Given that the Indian media has abysmally low levels of penetration into the machinations of its intelligence agencies, the “spycatcher series” being authored by Amar Bhushan, former special secretary of the Research and Analysis Wing (RAW) make for insightful, though somewhat disturbing, reading. Bhushan first wrote a riveting account of the Rabinder Singh spy case, and, to some extent, solved the mystery of how the double agent managed to get asylum and escaped to Florida, USA. Last year, Bhushan started his “spycatcher series” with the first set of twin tales introducing a genre of spy thrillers which the author says are true tales of often aborted RAW operations.
Bhushan has already told us that following the success of Escape to Nowhere, several former RAW officials reached out to him and recalled their own espionage operations, and thus, his repertoire of spy stories which he could fictionalise crossed 39. Now, he has picked two more but the reader is left guessing about whether these were intelligence operations mounted by Bhushan himself or by other RAW officials.
The first spy story, ‘The Walk-In’, marks the return of Jeevnathan, described as the head of the RAW unit in Dhaka, but obviously used as a nom de guerre for somone in the Indian mission. It is about the relationship that Jeevnathan develops with a mysterious Bangladeshi source in 1994, one who simply walks into his office and begins to offer hard intelligence that any RAW agent would covet. The source, named Anwar, initially claims to freelance for both Pakistan’s ISI and Bangladesh’s NSI (National Security Intelligence) but is actually an operative of the Jamaat-e-Islami. This is what he tells Jeevnathan, to justify doing the deep dive for RAW: “I will do anything to protect the security interests of my country, but I will also hamper the government in my own way from pursuing the sort of self-destructive policy that Pakistan is best at practising.”
The book describes how every time Jeevnathan passed on “actionable” intelligence, the RAW bosses in New Delhi disregarded and scoffed at the inputs since they were from a walk-in source and not a pay-roll source who had been cultivated over the years. Thus, the image of the RAW being a highly bureaucratic organisation, with seniors in New Delhi always trying to sidestep colleagues posted abroad, is back in this twin series. The fact that the organisation was stingy with disbursing payments for sources and had an archaic communication network is also highlighted.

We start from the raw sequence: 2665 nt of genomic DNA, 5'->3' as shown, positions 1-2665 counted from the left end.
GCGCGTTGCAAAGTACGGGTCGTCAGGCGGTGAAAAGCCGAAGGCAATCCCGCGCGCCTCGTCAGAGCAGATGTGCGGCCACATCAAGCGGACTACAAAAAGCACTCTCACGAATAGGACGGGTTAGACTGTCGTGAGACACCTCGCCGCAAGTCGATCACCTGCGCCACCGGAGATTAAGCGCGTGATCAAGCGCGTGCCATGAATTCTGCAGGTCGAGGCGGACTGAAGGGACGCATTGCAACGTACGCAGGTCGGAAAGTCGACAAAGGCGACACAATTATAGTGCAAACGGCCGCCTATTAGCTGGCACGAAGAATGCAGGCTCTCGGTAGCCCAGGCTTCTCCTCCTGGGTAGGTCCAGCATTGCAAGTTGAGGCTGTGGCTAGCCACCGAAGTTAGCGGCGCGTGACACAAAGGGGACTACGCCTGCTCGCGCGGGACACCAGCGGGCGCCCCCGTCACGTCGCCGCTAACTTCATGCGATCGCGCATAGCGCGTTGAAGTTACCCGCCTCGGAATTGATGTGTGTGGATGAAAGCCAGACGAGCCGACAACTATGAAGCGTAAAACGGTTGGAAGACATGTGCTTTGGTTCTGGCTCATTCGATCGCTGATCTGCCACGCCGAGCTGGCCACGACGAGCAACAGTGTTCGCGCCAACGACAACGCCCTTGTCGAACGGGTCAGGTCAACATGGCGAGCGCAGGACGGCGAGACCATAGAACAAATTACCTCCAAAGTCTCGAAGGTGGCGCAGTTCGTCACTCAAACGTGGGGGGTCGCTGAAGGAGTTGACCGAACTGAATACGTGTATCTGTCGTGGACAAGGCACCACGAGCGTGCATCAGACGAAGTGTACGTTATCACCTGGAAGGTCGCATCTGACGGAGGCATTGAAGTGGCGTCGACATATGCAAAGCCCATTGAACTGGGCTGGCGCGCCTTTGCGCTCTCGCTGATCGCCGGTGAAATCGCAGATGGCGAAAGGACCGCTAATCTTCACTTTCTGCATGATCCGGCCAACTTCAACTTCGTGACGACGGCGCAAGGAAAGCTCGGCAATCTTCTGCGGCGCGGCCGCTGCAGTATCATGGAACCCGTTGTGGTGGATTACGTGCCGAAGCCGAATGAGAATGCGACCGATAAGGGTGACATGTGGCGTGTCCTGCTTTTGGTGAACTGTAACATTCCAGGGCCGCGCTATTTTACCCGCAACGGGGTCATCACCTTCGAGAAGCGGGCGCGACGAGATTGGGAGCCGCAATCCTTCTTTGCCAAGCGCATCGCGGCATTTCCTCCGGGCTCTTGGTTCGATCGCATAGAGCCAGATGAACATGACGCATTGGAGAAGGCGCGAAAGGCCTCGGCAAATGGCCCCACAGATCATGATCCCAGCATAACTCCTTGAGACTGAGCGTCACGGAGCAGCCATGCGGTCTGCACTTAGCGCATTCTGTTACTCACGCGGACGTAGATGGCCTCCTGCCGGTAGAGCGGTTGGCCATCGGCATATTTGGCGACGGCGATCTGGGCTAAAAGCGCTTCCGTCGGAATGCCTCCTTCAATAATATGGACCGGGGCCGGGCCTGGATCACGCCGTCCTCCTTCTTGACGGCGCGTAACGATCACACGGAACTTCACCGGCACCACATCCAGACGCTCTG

Bhushan describes how some feeble attempts were made by RAW’s counter-intelligence units to verify identities of militants and addresses of safe houses given by Anwar but that was mostly after the militants had moved on to implement their nefarious designs. As for the explosive video evidence of a possible ISI agent within the Indian mission, Jeevnathan eventually leaves instructions for it to be destroyed since he was advised by his predecessor in Dhaka that New Delhi would baulk at the prospect of the RAW exposing a foreign service officer as a spy.
The second spy story is titled ‘Inside Nepal’ and is set in the year 1990 in Lucknow. Jeevnathan is the head of the external intelligence agency’s ESB (Eastern Service Bureau) now and has to face the ignominy of receiving instructions from New Delhi to shut the unit down because of its failure on the counter-intelligence front in Nepal. So, he calls for a meeting of RAW staff from all ESB units (“a sea of anxious faces”), and, after making the announcement of the Bureau’s closure, gives the sleuths a motivational lecture. “There is no need for self-deprecation… let’s use this period to redeem ourselves and prove headquarters wrong,” Jeevnathan says.
The rest of the sequences are descriptions of how the quality of inputs from the ESB improves dramatically, resulting in some audacious operations. This was the time when India had imposed strict economic sanctions on Nepal (owing primarily due to the mountain nation cosying up to China) but a well-oiled supply network of Indian smugglers kept up the reserves of fuel, medicines and food in Nepal. The economic blockade was failing and the King of Nepal seemed nowhere close to addressing India’s strategic concerns. It is then that Jeevnathan arranges for a secret meeting with the notorious smuggler Raghupati Tripathy in Gorakhpur, appeals to his “ancestral pride” and persuades him to suspend smuggling operations for five days. On day three, the RAW reported a steep drop in the smuggling of essential commodities into Nepal and on the 11th day of the blockade, the King of Nepal offered to talk to New Delhi on the entire gamut of bilateral issues.
A third undercover operation is one for which Jeevnathan is rushed for a briefing to New Delhi and asked to immediately publish a weekly newspaper in Nepali with a clear editorial line: it was to highlight the “misdeeds” of the King of Nepal and provide “exaggerated” accounts of the bravery of the Maoists. Jeevnathan did the bidding; the 20-page weekly was christened Bihane and it quickly picked up circulation in Nepal.
Following this, just when he thought it was time for him to commence winding up the ESB, he was told that there was no question of shutting down the unit since such “high-grade operations” were underway. Jeevnathan was sent off to another posting. Before departing from Lucknow, he left a cryptic message for sources like Raghupati: “Consider that I do not exist and then respond to the situation accordingly.”